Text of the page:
A few months ago I began teaching classes at the Baltimore City jail for a brand new program focusing on rehabilitation. I saw how often inmates were defined by their offenses, and I wondered more about their lives. I wondered if anyone had even asked about them.
A friend of mine hosts a pocast. A while back he told me how it gave him the opportunity to talk with, and ask questions to strangers that he otherwise wouldn’t have the chance to speak with. As a Sociology major, I’m familiar with the social, political, and economic disadvantages that communities with high crime and incarceration rates face. Originally, I wanted to hear the stories from the men in my class, but the politics behind getting approval for releasing their stories in autobiographical format were complicated. There was the potential for an inmate to bad-mouth the system, and no one wanted to take responsibility for that.
So I focused outside of the jail. I have been working in Baltimore restaurants for years, and know plenty of former inmates who have done time ranging from days to decades. I intern for the Director of the Public Safety Compact (PSC) which paroles men early who are doing lengthy sentences for substance abuse. In Baltimore City, it’s not hard to find someone who has experience with the system. Most interviews will be with men in PSC, but others include friends, coworkers, or people who just want to tell their stories.
I was surprised at how willing PSC members were to share their stories. They eagerly wanted to take part in the project, and shared more than I expected them to about their experiences. It was difficult interviewing people I didn’t know personally, because discussing such personal experiences made me feel uncomfortable. I constantly felt unsure if the questions I was asking were offensive, or too personal. Interviewing people I knew was difficult, also, but only because the conversations became less structured (as we moved off-script often).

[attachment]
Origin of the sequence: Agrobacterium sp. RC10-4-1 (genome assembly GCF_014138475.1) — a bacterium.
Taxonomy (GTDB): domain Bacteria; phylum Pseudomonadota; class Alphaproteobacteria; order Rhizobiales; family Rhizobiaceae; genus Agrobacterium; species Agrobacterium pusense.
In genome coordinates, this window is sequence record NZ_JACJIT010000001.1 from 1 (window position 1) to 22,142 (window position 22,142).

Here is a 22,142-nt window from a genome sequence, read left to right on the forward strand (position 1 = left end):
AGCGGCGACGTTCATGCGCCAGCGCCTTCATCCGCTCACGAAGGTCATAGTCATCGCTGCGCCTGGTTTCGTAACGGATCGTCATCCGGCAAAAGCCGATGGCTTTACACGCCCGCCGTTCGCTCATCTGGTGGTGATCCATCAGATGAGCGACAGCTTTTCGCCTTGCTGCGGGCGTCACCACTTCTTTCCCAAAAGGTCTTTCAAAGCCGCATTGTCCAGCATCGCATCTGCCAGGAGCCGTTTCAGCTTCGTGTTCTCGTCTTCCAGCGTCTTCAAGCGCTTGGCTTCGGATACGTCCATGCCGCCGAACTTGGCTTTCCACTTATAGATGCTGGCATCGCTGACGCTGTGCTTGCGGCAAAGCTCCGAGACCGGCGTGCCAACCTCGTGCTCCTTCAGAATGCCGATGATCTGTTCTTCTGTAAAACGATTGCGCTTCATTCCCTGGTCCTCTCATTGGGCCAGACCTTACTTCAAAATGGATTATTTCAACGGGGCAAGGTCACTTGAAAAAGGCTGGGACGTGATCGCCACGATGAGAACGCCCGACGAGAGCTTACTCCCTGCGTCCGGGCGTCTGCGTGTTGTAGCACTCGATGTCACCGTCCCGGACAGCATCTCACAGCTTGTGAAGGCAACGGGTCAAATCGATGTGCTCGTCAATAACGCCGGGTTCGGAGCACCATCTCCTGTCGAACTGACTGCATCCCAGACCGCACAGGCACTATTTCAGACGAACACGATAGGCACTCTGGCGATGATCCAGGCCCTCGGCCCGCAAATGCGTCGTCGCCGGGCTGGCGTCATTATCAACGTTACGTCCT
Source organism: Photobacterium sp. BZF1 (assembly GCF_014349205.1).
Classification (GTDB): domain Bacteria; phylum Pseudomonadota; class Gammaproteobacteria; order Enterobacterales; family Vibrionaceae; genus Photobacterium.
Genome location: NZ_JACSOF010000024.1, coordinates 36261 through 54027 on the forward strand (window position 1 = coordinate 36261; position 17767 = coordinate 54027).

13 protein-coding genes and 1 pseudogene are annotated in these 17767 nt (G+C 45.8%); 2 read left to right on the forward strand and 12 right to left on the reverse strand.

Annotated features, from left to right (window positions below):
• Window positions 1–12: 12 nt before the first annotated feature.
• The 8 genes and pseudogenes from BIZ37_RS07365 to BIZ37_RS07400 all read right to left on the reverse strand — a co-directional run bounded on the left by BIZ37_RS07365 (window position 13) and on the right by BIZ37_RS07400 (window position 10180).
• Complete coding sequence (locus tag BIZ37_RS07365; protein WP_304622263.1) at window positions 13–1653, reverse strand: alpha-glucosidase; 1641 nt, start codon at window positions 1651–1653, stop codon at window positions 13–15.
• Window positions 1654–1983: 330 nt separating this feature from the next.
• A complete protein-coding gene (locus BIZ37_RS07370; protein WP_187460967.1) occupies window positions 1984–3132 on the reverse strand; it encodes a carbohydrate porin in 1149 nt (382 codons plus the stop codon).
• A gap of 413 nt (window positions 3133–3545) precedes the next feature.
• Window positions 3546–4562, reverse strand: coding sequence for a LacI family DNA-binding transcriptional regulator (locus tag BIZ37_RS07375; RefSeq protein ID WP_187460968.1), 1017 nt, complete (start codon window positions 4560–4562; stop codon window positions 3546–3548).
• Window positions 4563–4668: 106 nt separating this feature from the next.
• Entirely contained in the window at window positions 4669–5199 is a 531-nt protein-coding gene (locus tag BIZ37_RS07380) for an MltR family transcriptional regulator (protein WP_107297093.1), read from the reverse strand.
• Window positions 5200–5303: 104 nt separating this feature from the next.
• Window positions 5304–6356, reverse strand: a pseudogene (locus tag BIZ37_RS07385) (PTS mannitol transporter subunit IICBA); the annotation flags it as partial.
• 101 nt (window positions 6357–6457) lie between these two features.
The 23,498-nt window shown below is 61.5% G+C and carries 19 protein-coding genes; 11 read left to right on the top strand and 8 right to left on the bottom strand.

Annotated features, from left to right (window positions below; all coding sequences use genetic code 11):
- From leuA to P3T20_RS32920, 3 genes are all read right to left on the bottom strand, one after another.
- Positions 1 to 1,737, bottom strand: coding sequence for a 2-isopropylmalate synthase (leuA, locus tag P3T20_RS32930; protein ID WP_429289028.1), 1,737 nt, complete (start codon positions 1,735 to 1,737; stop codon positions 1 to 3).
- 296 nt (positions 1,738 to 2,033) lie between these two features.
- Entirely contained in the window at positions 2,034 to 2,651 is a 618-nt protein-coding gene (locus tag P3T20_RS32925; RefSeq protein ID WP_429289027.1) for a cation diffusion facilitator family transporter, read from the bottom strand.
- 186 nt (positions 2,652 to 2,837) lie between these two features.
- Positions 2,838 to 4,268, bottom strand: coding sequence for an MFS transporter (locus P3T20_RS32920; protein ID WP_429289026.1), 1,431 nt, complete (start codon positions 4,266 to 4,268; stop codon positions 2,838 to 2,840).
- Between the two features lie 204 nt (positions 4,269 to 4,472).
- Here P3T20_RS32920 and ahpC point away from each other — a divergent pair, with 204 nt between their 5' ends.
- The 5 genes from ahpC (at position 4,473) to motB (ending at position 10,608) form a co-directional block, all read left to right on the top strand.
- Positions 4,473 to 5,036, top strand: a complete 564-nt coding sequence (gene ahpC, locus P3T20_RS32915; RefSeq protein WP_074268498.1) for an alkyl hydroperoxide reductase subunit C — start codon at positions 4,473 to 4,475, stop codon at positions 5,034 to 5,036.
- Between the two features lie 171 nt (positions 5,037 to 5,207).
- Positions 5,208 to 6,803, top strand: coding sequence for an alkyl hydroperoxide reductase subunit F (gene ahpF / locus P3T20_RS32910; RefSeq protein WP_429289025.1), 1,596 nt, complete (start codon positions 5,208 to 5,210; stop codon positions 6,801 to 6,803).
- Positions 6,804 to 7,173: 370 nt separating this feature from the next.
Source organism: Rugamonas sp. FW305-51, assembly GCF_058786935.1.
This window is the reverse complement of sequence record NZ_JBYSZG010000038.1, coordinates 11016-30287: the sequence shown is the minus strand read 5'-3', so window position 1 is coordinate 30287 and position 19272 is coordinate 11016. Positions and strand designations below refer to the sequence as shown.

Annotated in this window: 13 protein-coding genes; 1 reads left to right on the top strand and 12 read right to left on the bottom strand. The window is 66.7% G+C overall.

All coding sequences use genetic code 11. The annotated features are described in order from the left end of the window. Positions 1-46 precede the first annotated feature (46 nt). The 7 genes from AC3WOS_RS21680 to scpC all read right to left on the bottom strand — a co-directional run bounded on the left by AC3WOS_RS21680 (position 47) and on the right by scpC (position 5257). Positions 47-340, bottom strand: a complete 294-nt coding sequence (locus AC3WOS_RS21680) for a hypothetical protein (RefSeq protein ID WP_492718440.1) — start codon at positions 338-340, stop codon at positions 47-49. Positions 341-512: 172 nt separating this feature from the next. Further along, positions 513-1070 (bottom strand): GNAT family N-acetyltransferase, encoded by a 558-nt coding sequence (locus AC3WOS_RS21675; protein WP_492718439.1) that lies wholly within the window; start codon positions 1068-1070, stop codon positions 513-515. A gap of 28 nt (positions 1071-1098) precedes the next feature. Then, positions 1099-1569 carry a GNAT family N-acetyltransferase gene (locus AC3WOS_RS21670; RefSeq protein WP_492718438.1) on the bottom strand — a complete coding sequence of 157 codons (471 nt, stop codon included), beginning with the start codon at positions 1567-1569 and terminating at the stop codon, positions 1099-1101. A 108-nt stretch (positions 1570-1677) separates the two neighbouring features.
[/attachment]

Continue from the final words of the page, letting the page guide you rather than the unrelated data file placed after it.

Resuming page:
My idea of activism before this project was that I would have to pioneer something. But podcasts have been done, and so have interviews about the justice system. But by recording the unique stories of the people most affected, I hope it’s clear that the people we often read about as statistics are far more like us than not. I hope it makes empathy a little more popular. If you’d like to read up a little more about Baltimore City and it’s jails http://www.justicepolicy.org/images/upload/10-06_rep_baltbehindbars_md-ps-ac-rd.pdf is a great read.
My first interview is with a man, James Lawrence, whose story is frighteningly similar to that of former Freddie Gray. A couple of years ago, he told me about a time he was beat by the police, and I remembered it well after news of Freddie Gray’s arrest began popping up on the television. The episode is about an hour. I hope you listen, stay tuned for more, and practice empathy often!
Here is your link to stream: